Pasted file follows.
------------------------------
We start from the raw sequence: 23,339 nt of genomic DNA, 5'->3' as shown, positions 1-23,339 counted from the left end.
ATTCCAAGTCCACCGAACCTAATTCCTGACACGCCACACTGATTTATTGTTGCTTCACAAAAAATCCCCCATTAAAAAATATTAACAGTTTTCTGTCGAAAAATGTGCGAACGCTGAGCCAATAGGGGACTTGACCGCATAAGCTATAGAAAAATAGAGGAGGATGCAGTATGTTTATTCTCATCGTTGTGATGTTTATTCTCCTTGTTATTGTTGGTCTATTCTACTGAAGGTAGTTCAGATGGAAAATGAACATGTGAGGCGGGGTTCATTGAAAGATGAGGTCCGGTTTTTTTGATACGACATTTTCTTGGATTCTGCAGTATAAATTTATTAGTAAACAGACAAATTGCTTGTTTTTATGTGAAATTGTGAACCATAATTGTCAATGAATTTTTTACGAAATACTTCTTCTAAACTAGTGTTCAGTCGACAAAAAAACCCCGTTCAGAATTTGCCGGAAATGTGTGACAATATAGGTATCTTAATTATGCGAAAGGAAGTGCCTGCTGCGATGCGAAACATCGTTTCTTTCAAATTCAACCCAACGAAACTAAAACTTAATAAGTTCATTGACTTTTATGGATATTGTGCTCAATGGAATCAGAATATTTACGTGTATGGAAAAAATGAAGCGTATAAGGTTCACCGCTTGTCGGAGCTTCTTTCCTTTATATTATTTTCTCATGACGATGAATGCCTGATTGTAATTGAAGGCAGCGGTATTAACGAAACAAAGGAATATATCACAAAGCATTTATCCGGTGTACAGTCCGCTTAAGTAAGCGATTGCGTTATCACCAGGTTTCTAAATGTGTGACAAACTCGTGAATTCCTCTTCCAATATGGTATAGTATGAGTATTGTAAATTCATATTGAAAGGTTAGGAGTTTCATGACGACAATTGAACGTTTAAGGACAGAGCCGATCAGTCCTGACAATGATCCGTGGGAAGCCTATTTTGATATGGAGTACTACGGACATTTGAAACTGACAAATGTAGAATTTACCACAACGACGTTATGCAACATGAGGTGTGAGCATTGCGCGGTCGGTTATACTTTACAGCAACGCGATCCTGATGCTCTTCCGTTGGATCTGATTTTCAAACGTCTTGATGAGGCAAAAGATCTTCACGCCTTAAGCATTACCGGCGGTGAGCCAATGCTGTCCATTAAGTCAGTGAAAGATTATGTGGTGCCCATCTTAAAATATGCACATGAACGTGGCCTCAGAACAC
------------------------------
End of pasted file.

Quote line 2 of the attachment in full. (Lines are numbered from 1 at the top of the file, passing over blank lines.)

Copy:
ATTCCAAGTCCACCGAACCTAATTCCTGACACGCCACACTGATTTATTGTTGCTTCACAAAAAATCCCCCATTAAAAAATATTAACAGTTTTCTGTCGAAAAATGTGCGAACGCTGAGCCAATAGGGGACTTGACCGCATAAGCTATAGAAAAATAGAGGAGGATGCAGTATGTTTATTCTCATCGTTGTGATGTTTATTCTCCTTGTTATTGTTGGTCTATTCTACTGAAGGTAGTTCAGATGGAAAATGAACATGTGAGGCGGGGTTCATTGAAAGATGAGGTCCGGTTTTTTTGATACGACATTTTCTTGGATTCTGCAGTATAAATTTATTAGTAAACAGACAAATTGCTTGTTTTTATGTGAAATTGTGAACCATAATTGTCAATGAATTTTTTACGAAATACTTCTTCTAAACTAGTGTTCAGTCGACAAAAAAACCCCGTTCAGAATTTGCCGGAAATGTGTGACAATATAGGTATCTTAATTATGCGAAAGGAAGTGCCTGCTGCGATGCGAAACATCGTTTCTTTCAAATTCAACCCAACGAAACTAAAACTTAATAAGTTCATTGACTTTTATGGATATTGTGCTCAATGGAATCAGAATATTTACGTGTATGGAAAAAATGAAGCGTATAAGGTTCACCGCTTGTCGGAGCTTCTTTCCTTTATATTATTTTCTCATGACGATGAATGCCTGATTGTAATTGAAGGCAGCGGTATTAACGAAACAAAGGAATATATCACAAAGCATTTATCCGGTGTACAGTCCGCTTAAGTAAGCGATTGCGTTATCACCAGGTTTCTAAATGTGTGACAAACTCGTGAATTCCTCTTCCAATATGGTATAGTATGAGTATTGTAAATTCATATTGAAAGGTTAGGAGTTTCATGACGACAATTGAACGTTTAAGGACAGAGCCGATCAGTCCTGACAATGATCCGTGGGAAGCCTATTTTGATATGGAGTACTACGGACATTTGAAACTGACAAATGTAGAATTTACCACAACGACGTTATGCAACATGAGGTGTGAGCATTGCGCGGTCGGTTATACTTTACAGCAACGCGATCCTGATGCTCTTCCGTTGGATCTGATTTTCAAACGTCTTGATGAGGCAAAAGATCTTCACGCCTTAAGCATTACCGGCGGTGAGCCAATGCTGTCCATTAAGTCAGTGAAAGATTATGTGGTGCCCATCTTAAAATATGCACATGAACGTGGCCTCAGAACAC